We introduce a model of one-way language acceptors (a variant of a checking stack automaton) and show the following decidability properties:
The deterministic version has a decidable membership problem but has an undecidable emptiness problem.
The nondeterministic version has an undecidable membership problem and emptiness problem.
There are many models of accepting devices for which there is no difference with these problems between deterministic and nondeterministic versions, i.e., the membership problem for both versions are either decidable or undecidable, and the same holds for the emptiness problem. As far as we know, the model we introduce above is the first one-way model to exhibit properties (1) and (2). We define another family of one-way acceptors where the nondeterministic version has an undecidable emptiness problem, but the deterministic version has a decidable emptiness problem. We also know of no other model with this property in the literature. We also investigate decidability properties of other variations of checking stack automata (e.g., allowing multiple stacks, two-way input, etc.). Surprisingly, two-way deterministic machines with multiple checking stacks and multiple reversal-bounded counters are shown to have a decidable membership problem, a very general model with this property.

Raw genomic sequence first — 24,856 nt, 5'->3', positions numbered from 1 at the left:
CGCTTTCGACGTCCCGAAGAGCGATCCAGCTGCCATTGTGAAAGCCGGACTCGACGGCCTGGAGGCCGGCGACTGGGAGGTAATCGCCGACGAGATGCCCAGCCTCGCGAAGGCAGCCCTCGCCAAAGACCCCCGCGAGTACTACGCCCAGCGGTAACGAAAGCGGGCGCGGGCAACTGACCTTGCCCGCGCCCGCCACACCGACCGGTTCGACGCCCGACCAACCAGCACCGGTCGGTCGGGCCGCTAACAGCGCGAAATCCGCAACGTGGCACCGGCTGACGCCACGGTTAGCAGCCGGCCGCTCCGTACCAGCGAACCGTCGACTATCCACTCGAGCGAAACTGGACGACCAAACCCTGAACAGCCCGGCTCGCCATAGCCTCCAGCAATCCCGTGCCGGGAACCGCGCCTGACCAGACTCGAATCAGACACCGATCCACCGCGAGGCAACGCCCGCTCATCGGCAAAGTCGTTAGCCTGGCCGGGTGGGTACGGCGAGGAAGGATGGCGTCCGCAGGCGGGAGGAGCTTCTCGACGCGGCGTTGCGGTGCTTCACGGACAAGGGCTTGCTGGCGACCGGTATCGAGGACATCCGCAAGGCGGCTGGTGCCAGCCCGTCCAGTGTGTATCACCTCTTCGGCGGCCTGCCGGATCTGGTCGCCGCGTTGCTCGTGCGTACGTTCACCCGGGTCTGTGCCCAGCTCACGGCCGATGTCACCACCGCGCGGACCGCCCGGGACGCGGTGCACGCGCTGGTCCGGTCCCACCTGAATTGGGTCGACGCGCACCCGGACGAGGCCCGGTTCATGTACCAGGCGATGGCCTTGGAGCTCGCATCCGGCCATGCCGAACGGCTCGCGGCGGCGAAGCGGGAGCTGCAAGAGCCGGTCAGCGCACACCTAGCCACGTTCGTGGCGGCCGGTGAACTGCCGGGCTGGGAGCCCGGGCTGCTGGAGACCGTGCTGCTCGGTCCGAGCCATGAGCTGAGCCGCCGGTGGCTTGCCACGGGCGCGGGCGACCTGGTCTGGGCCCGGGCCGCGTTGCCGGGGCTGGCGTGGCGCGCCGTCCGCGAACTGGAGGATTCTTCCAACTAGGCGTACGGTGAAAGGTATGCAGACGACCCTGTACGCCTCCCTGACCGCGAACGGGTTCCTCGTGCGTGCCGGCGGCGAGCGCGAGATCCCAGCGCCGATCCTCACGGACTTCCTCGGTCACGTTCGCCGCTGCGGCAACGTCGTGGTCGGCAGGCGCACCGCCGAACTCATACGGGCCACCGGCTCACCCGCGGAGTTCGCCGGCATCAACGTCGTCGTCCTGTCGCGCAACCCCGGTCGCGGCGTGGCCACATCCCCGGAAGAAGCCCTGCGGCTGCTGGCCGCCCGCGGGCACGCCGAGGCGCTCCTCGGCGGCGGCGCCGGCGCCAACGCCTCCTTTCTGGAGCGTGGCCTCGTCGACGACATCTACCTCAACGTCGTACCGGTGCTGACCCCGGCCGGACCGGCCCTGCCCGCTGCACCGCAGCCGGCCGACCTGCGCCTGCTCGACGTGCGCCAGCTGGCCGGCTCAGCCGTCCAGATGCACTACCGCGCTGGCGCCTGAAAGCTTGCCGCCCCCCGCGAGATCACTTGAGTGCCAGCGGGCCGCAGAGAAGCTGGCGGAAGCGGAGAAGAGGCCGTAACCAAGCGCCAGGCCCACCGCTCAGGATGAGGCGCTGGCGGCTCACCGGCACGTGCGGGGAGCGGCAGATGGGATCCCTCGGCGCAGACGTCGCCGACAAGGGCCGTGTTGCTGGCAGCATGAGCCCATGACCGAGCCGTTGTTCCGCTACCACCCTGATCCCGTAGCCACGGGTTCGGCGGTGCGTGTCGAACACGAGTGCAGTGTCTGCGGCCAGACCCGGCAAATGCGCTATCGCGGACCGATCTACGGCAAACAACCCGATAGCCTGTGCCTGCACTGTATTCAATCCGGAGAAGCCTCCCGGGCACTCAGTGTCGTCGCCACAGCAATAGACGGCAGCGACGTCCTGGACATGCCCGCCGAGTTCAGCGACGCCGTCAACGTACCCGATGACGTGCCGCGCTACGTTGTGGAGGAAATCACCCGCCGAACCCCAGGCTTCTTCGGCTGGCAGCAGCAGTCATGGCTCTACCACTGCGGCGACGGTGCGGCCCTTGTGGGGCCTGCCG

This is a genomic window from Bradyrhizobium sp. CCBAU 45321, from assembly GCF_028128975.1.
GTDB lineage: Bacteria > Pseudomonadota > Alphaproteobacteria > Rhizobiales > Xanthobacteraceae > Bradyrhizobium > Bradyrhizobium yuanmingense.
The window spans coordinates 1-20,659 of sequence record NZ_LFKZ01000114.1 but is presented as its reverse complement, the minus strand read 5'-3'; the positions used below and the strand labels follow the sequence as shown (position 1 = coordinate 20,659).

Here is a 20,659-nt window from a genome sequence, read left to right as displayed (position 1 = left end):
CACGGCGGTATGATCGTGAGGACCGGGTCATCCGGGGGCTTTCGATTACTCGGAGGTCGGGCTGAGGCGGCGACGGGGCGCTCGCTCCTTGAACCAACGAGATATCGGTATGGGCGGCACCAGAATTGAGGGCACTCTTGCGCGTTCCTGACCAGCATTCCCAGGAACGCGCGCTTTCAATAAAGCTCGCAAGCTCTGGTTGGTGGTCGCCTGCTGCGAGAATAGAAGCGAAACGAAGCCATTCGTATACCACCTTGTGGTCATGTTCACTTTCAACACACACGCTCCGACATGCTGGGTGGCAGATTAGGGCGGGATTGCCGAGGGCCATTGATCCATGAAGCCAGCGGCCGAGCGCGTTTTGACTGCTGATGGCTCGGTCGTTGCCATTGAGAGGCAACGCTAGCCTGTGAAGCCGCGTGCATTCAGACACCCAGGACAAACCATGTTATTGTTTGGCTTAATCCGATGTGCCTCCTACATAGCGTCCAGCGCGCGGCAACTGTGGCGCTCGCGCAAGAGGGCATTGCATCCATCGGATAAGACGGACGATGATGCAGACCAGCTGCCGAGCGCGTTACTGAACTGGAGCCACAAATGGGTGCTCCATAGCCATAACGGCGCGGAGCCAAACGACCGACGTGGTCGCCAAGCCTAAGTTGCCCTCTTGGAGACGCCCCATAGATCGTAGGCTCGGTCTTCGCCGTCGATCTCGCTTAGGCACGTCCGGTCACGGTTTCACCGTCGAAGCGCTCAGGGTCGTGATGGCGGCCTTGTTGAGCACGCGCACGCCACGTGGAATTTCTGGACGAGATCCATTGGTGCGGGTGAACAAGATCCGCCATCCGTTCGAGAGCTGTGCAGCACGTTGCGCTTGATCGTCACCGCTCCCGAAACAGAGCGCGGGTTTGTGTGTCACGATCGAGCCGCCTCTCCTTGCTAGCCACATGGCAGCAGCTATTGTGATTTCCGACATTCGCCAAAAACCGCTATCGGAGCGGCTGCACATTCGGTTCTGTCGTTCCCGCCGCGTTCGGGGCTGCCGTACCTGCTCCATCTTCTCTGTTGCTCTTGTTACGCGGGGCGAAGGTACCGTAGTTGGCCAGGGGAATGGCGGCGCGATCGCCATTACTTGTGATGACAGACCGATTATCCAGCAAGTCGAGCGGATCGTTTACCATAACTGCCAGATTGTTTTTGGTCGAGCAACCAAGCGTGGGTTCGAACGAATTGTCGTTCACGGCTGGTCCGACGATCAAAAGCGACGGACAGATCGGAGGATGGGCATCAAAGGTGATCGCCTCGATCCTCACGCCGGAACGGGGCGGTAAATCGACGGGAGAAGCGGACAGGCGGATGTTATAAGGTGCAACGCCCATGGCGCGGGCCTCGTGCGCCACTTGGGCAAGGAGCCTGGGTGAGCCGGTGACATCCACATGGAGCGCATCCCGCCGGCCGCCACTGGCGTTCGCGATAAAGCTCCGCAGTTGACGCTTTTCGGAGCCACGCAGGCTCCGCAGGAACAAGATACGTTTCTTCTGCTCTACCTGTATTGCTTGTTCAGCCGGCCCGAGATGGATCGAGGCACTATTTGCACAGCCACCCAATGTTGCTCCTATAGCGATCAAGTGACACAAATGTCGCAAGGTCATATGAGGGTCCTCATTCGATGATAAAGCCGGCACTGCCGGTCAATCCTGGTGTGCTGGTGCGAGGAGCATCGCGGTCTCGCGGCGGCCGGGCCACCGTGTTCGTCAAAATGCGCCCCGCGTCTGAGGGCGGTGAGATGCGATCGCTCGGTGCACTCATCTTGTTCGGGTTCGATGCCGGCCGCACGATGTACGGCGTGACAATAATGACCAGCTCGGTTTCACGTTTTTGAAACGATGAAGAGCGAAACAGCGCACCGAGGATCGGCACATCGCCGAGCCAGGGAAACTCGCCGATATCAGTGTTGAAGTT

Ibarra, O., McQuillan, I.: Variations of checking stack automata: Obtaining unexpected decidability properties (2017). Full version of current paper with all definitions and proofs. https://arxiv.org/abs/1705.09732